Outstanding Service Award
Lou Anne (Szewczyk) ʼ81 and Fred Koerschner ʼ81
The Koerschners have a long history of volunteering and supporting Michigan Tech.
“The analytical and critical thinking skills I developed at Tech served me well throughout my career. As a marketer at a technical company like 3M, it was especially helpful to be able to work with a technical team and ‘speak their language,’” says Lou Anne.
Fred also expressed appreciation for his education. “Not only did Michigan Tech provide the necessary curriculum to do my job, but it also taught me how to think and put me in challenging situations.”
Lou Anne spent 25 years at 3M and also worked at Cargill.
She has connected Michigan Tech and 3M through the Advanced MotorSport Enterprise and Senior Design, and was a member Michigan Tech’s Corporate Advisory Board for Institutional Diversity.
Fred had a 35-year career at 3M, beginning as project manager and numerous other roles, including technical, marketing, and business management positions. He served as president of the Michigan Tech Alumni Association from 1998 to 2000.
The Tech twosome helped with construction of a new bocce ball court on campus in 2018 and hosted President Rick Koubek for a reception last year.
Distinguished Alumni Award
Iver Anderson '75
Iver Anderson is senior metallurgist at Ames Laboratory (US Department of Energy) and adjunct professor in the materials science and engineering department at Iowa State University. He is also a fellow of the American Powder Metallurgy Institute and the National Academy of Inventors, as well as a member of the National Inventors Hall of Fame.
His research subjects include powder metallurgy, rapid solidification and its implementation into new and innovative magnetic materials, structural components, and lightweight and porous materials. Another focus has been metallurgical joining—in electronic assembly, brazing, and welding—as well as ceramic joining. These contributions and innovations have led to over 265 publications and 45 patents.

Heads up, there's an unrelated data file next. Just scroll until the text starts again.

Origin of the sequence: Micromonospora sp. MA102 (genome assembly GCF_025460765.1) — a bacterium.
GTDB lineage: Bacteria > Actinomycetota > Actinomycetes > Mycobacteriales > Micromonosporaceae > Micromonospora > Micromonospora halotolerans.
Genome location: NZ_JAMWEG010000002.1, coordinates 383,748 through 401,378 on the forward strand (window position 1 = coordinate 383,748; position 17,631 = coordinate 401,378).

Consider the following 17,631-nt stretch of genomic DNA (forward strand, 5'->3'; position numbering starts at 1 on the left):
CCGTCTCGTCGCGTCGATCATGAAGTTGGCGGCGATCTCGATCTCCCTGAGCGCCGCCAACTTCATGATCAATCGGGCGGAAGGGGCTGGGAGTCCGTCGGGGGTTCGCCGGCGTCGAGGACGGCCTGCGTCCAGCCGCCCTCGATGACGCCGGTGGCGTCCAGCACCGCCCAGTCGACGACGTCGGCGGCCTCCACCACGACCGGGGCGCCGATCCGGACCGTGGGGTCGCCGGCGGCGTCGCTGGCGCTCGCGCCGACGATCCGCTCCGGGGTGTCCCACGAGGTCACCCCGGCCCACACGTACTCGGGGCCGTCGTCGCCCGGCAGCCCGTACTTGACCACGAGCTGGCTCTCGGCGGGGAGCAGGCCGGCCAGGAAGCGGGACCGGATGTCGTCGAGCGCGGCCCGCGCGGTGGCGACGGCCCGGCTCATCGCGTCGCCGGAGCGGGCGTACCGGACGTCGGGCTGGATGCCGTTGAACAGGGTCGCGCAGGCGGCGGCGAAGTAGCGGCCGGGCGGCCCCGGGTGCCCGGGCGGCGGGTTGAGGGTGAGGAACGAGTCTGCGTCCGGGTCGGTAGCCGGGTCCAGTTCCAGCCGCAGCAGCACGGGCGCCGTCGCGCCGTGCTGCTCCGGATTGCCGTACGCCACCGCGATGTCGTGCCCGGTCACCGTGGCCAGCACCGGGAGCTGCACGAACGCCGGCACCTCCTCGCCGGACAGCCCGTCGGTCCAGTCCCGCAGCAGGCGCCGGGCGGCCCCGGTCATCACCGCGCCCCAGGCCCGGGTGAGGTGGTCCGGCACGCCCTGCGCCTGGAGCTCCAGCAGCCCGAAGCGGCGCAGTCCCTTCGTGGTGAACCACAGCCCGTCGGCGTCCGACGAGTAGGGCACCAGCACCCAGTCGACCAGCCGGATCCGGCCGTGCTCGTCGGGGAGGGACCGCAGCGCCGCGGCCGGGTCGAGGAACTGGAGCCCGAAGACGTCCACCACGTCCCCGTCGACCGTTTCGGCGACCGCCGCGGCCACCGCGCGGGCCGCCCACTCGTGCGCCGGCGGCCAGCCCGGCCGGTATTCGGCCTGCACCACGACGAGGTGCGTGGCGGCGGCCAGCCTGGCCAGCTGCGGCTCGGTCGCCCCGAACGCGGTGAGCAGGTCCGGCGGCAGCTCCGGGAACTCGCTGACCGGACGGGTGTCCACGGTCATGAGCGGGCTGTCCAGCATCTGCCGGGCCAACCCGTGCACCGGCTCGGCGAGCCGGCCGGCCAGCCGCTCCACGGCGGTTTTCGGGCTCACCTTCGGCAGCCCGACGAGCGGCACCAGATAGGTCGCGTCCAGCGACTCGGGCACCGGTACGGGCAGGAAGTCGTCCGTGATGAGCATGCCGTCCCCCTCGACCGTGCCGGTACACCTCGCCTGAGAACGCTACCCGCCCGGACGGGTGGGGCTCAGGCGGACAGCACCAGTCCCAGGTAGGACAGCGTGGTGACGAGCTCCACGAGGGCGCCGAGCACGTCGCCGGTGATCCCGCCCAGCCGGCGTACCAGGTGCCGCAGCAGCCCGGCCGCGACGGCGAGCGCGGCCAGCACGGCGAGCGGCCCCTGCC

As a notable example, Anderson led a team that invented a successful lead-free solder alloy, a revolutionary tin, silver, and copper alternative to traditional tin/lead solder that has reduced environmental hazards. Nearly 20,000 tons of lead are no longer being released into the environment worldwide. Low-wage recyclers in developing countries will no longer be exposed to large concentrations of this toxic material, and it will no longer leach from landfills into drinking water supplies.
“Michigan Tech gave me permission to innovate in my career direction and choice of areas to explore!”
Outstanding Young Alumni Award
Andrew Baker ʼ11 ʼ14
It was a well-timed phone call from a trusted advisor that brought Andrew Baker to Michigan Tech. “I had an offer to go work for Boeing Rotorcraft in Pennsylvania,” says Baker. However, he was contacted by his undergraduate advisor, Steve Kampe, who had moved to Tech. Kampe asked Baker to join him and help set up a lab. The reply: “Count me in!”
Baker went on to earn both an MS and PhD in Materials Science and Engineering. After graduation, Andrew accepted a position as a principal investigator at Boeing and his role and influence has expanded rapidly at the company and across the international aerospace industry. Just six months into his tenure, he took over as program manager and principal investigator for a $10 million DARPA program on additive manufacturing that was far behind schedule and on the verge of being cut, something he entirely turned around.
Andrew is active in his professional organization, The Minerals, Metals & Materials Society, and received that organization’s Structural Materials Division Young Leaders Professional Development Award in 2019. The St. Louis Academy of Science recognized Andrew’s exceptional potential for future accomplishments in science or engineering with their 2019 Innovation Award, which is presented to an individual under the age of 40.